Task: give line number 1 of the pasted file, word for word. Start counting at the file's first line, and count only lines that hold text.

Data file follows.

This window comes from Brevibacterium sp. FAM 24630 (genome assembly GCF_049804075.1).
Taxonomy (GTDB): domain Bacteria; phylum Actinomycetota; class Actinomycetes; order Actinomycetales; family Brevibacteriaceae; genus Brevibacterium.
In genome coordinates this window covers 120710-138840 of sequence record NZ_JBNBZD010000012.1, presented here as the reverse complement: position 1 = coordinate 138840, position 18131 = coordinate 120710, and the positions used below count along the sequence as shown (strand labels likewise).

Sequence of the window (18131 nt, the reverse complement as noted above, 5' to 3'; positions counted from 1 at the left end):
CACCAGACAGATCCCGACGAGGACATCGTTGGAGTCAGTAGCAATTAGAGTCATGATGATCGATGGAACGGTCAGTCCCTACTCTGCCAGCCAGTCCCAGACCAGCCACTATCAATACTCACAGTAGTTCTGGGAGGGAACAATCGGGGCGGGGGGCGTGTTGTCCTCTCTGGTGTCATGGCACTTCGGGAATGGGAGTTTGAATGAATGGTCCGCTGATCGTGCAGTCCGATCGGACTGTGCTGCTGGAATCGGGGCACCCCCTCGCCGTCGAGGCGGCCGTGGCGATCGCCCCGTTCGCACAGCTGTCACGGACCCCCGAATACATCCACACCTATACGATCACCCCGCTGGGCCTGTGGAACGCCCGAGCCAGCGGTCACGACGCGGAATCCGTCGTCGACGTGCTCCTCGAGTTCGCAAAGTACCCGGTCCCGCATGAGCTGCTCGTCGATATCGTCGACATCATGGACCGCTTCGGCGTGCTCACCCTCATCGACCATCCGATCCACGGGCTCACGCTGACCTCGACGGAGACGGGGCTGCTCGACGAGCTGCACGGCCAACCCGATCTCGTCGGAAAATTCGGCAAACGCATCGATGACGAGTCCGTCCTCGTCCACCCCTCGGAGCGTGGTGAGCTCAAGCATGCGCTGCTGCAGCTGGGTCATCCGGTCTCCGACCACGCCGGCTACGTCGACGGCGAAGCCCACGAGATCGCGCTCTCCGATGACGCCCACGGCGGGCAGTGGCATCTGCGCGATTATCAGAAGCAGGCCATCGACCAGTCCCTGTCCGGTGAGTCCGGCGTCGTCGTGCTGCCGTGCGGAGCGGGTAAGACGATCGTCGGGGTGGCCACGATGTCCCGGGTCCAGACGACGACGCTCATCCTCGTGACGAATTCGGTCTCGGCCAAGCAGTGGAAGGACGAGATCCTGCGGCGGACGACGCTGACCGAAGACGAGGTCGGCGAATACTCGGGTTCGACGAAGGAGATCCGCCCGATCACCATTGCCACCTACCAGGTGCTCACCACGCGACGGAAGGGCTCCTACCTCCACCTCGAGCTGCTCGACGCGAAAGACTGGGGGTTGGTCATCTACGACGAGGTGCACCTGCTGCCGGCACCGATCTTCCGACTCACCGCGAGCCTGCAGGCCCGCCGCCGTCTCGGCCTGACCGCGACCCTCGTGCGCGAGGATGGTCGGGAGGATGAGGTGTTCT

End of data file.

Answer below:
This window comes from Brevibacterium sp. FAM 24630 (genome assembly GCF_049804075.1).